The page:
On this episode of Power Forward! we’re diving deep into solar supply chain issues with David Dunlap, vice president of operations with BayWa r.e. Solar Systems. We pick David’s brain about the current state of things from his vantage point.
Here are some of our favorite excerpts. But be sure to watch the entire conversation for an update on the government’s WRO enforcement action to this point. We get into how many and which modules are being detained, how that process works, and what that really means for those brands going forward. David also gives some final advice for solar installers to prep for the year ahead, specifically on how to build more resilience into your business.
Can you talk broadly about the supply chain challenges that there are right now? Take us broad up to that 30,000 foot perch of yours.
I think everyone is aware of the supply chain constraints and challenges even if mostly just from a consumer point of view. All goods imported to the U.S. right now and even many that are produced here but trucked great distances across the country are being negatively impacted whether it’s COVID issues or driver shortages or other labor shortages rising costs.
Constraints across the supply chain specific to solar products, we see massive port congestion and truck driver shortages delaying the imports and causing us to burn through existing inventory that’s already landed stateside faster than it can be replaced by those incoming goods.
The good news is this will get better with time. The bad news is that we still have, in my opinion, easily another six to nine months of these kinds of extreme constraints and delays as well as the elevated prices.
BayWa is a solar distributor … and contractors are relying on BayWa to deliver products and sustain their businesses. How does a distributor the size and scale of BayWa r.e., in that position, manage these challenges?
We’ve been growing and changing as an organization. This year we moved into an agile structure as a company, but our focus has really been to figure out the best and most efficient ways to support our customers. If we use the current supply chain challenges as an example, as a company we’re better positioned to serve our customers because we’re looking at the end-to-end processes that support a great customer experience, and we’re building our teams around delivering that value.
Will I have product when I need it in 2022? And if not, what should I do?
I wish I had a crystal ball to hone in on the exact particulars. But we work very closely with our manufacturers and we create resiliency through our deep partnerships. … a willingness to deliver bad news in addition to good news. Advanced planning is definitely key, and for this reason we show availability as well as future inbounds on our web store even if the dates change. Our customers tell us that just knowing that we’re still buying that item and the product is still coming into our inventory gives them a good signal about what to plan their business around. Having insight into our customers’ pipelines and having the discussions where we can evaluate risk.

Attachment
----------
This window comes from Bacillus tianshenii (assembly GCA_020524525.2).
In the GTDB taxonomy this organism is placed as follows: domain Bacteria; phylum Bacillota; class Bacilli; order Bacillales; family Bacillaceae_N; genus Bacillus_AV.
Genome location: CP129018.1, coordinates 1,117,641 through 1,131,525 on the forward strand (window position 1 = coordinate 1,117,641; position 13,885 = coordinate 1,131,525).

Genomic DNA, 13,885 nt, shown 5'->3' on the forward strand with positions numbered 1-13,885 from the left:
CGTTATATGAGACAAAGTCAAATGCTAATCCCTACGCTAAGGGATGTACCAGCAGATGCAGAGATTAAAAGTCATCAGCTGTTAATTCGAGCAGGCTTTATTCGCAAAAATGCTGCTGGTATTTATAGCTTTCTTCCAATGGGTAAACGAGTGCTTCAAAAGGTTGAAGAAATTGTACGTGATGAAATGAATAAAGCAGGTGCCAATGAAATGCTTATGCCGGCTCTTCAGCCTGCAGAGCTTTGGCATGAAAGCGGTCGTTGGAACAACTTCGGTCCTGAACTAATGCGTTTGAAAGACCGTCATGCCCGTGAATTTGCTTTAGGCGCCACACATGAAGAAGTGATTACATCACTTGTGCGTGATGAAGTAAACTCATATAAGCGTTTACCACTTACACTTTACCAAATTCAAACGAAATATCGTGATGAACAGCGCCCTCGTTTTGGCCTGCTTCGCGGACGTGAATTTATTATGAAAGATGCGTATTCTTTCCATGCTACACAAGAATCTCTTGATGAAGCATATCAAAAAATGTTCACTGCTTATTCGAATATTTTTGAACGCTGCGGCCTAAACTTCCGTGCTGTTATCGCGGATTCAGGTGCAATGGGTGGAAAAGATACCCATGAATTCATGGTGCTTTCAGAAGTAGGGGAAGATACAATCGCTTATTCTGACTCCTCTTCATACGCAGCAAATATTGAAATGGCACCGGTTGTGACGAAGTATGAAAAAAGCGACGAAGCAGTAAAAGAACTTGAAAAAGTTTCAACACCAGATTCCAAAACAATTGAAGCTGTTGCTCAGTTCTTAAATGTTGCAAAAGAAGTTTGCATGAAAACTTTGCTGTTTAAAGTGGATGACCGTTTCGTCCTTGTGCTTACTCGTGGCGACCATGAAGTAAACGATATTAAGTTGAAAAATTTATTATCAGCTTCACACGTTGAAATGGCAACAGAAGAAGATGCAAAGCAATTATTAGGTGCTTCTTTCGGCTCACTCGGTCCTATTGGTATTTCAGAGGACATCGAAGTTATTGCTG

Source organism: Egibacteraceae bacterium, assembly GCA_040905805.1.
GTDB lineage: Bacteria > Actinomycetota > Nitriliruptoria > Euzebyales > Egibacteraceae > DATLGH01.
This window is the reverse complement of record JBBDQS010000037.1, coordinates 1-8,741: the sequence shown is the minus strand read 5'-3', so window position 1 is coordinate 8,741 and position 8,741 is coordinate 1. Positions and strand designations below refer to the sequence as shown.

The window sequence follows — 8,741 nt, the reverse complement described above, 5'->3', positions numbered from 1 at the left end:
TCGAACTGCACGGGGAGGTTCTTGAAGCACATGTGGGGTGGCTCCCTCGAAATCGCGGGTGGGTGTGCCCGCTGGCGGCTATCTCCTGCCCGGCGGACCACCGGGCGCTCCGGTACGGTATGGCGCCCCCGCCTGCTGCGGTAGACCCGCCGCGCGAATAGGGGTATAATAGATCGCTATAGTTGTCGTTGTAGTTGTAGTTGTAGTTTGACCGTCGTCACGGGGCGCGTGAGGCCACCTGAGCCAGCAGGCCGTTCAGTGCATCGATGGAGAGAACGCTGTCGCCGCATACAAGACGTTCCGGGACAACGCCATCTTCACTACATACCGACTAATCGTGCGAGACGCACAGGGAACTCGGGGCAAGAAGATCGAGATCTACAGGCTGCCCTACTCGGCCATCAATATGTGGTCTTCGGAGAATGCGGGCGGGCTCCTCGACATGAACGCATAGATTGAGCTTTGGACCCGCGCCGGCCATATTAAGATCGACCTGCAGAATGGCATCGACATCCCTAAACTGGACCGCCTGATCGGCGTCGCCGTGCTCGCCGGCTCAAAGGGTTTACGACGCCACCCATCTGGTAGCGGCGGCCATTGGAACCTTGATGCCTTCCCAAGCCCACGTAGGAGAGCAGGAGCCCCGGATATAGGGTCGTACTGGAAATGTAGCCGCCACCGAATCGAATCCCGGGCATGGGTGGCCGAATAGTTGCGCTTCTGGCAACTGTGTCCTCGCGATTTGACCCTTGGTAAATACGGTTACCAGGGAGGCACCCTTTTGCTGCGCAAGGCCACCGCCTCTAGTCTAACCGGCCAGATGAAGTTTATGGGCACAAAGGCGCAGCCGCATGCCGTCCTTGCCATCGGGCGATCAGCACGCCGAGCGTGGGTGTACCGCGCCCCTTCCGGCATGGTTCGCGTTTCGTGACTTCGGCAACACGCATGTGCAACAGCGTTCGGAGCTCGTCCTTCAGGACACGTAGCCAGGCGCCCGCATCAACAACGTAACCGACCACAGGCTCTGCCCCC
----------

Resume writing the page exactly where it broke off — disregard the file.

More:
I think gone are the days when a medium or a large size installer can just assume that any solar supplier or distributor will just have what they need sitting on the shelf. Small quantities, commodity type items, sure , those shouldn’t be much of an issue, but core run rate products, we’re happy to plan with anybody and support the run rates and forecasted business, but we need that commitment to communication into a partnership.
Are there manufacturers that you think are uniquely positioned to succeed in 2022?
Honestly I think there are many manufacturers that we could name that are poised to succeed, but maybe not all for the same reasons. An example, and I think many people could figure out who we’re talking about here, but a module company that has already been pursuing non-Chinese manufacturing and components produced outside of China, they’d be ahead of the curve right now in terms of the U.S. policy that demands evidence of no forced labor involved in production of their products.
But a very large vertically integrated company that can pivot their supply chain or has the ability to secure large volume contracts with the right suppliers and component manufacturers can also achieve the same policy compliance, and they won’t be that far behind.
Is there anything you’d like to maybe highlight on the policy side of things that a solar contractor should be paying attention to headed into 2022?
The policy landscape has been, wow, it’s just like getting bludgeoned constantly with all of the changes … I think the high-level guidance that I would offer is to count on a certain amount of price flattening. … The section 201 tariff may very well get renewed, but it’s not going to be at a higher rate … and then we also recently heard that the bifacial exemption comes back, and so that’s kind of a positive downward price opportunity.
I see demand staying very high as the Investment Tax Credit is also likely to get extended, so in general I would guide installers to plan for a continued increase in consumer demand. Don’t expect the pricing to just suddenly fall off a cliff but also don’t expect a sudden skyrocketing for Asian imports, and give yourself scheduling and inventory buffers because we’ve got to keep accounting for some continued supply chain challenges well into next year.
Here is the previous Power Forward, in case you missed it:
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